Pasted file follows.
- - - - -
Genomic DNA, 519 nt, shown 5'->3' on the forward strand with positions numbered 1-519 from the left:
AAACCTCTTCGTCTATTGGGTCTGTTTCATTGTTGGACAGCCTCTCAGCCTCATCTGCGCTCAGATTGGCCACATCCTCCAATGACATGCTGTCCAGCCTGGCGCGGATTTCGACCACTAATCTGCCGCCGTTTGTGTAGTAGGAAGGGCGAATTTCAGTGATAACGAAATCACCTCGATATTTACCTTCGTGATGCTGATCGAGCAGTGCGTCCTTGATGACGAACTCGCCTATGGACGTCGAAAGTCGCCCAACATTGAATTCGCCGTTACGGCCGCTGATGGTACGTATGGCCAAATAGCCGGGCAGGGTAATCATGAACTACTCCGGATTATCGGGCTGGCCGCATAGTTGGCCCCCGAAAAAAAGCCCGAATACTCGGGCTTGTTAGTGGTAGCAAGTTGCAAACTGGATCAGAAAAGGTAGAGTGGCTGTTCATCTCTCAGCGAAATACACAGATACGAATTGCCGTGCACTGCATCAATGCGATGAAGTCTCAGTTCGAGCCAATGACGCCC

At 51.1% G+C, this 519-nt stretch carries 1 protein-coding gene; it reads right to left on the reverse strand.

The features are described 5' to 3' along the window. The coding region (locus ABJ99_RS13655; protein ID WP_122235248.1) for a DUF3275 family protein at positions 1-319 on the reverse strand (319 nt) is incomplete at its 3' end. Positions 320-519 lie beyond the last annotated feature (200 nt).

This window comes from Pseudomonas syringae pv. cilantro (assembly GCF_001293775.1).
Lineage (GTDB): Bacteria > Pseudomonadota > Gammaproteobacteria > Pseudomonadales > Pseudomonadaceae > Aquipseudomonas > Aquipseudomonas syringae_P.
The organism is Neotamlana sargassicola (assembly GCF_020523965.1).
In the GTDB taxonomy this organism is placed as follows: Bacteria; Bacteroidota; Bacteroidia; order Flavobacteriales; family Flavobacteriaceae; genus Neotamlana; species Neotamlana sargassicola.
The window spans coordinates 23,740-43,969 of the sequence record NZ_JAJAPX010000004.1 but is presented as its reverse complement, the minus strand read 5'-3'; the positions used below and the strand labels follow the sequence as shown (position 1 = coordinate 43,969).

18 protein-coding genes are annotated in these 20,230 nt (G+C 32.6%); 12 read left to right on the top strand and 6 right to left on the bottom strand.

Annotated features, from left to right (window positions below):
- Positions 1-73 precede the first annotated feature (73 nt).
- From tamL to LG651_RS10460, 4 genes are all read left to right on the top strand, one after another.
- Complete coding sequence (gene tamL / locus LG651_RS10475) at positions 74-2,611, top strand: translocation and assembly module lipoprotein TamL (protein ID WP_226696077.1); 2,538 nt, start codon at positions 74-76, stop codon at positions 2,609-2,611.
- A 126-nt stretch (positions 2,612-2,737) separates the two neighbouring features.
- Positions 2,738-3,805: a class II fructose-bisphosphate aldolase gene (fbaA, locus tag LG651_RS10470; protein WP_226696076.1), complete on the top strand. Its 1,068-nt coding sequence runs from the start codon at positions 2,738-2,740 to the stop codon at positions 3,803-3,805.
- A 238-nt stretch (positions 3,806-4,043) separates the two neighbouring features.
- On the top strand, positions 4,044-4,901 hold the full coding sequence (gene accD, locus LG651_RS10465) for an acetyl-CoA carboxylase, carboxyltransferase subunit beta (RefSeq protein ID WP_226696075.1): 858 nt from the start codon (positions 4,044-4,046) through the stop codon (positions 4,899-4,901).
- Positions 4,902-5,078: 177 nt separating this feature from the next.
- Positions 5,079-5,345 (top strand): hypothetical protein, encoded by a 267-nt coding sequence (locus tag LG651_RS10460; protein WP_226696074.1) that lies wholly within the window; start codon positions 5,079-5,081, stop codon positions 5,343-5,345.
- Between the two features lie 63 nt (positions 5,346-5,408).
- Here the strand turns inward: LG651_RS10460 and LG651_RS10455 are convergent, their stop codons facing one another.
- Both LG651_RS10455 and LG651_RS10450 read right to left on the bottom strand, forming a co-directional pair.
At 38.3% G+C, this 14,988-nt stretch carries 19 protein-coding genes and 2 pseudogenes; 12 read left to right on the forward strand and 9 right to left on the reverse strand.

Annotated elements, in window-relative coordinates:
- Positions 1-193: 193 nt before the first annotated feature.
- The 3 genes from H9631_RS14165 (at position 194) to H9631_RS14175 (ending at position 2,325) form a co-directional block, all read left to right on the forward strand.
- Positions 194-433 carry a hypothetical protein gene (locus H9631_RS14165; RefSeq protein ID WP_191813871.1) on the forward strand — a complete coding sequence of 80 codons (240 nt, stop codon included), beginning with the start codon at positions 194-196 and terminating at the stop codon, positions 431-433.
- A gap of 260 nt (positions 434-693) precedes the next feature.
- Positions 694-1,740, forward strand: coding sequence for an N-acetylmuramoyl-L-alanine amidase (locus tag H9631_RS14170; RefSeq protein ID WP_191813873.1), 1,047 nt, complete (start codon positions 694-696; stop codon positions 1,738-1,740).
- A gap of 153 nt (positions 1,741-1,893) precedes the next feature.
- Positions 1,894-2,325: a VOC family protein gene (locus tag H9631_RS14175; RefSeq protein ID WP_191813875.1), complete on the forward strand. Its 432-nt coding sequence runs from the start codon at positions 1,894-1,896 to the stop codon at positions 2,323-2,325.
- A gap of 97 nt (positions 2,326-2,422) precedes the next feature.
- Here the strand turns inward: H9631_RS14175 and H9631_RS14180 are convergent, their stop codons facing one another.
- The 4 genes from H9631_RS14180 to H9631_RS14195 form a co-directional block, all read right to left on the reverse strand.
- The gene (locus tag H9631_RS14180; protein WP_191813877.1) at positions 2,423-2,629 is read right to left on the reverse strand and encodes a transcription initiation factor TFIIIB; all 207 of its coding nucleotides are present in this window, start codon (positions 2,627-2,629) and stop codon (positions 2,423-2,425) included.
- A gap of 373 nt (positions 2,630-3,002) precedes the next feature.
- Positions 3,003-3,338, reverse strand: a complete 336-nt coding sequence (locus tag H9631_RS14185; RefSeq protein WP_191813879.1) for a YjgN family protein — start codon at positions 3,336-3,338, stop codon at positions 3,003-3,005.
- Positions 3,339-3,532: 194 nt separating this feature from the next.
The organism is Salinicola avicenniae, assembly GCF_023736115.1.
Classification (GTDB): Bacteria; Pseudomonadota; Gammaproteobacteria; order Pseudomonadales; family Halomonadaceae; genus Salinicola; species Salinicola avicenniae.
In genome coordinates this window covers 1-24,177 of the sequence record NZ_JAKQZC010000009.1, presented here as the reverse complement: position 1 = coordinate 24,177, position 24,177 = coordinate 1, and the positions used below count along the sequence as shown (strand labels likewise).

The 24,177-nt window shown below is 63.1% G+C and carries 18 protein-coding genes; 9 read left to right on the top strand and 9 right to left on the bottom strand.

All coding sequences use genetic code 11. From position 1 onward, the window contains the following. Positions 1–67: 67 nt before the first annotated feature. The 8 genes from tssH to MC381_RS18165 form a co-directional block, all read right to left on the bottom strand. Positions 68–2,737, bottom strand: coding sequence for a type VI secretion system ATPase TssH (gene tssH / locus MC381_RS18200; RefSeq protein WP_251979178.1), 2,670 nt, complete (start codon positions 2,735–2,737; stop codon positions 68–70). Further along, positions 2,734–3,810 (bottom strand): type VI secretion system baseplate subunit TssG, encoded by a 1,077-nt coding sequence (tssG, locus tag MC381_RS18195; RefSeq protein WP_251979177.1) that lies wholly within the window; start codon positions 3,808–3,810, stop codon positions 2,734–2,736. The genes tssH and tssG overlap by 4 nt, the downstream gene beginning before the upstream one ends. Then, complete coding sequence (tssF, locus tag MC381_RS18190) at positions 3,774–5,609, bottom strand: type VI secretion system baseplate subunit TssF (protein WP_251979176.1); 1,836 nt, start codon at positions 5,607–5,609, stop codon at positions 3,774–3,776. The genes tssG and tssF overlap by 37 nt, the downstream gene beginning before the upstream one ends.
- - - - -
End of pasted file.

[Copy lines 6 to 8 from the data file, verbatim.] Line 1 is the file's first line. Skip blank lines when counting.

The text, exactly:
Lineage (GTDB): Bacteria > Pseudomonadota > Gammaproteobacteria > Pseudomonadales > Pseudomonadaceae > Aquipseudomonas > Aquipseudomonas syringae_P.
The organism is Neotamlana sargassicola (assembly GCF_020523965.1).
In the GTDB taxonomy this organism is placed as follows: Bacteria; Bacteroidota; Bacteroidia; order Flavobacteriales; family Flavobacteriaceae; genus Neotamlana; species Neotamlana sargassicola.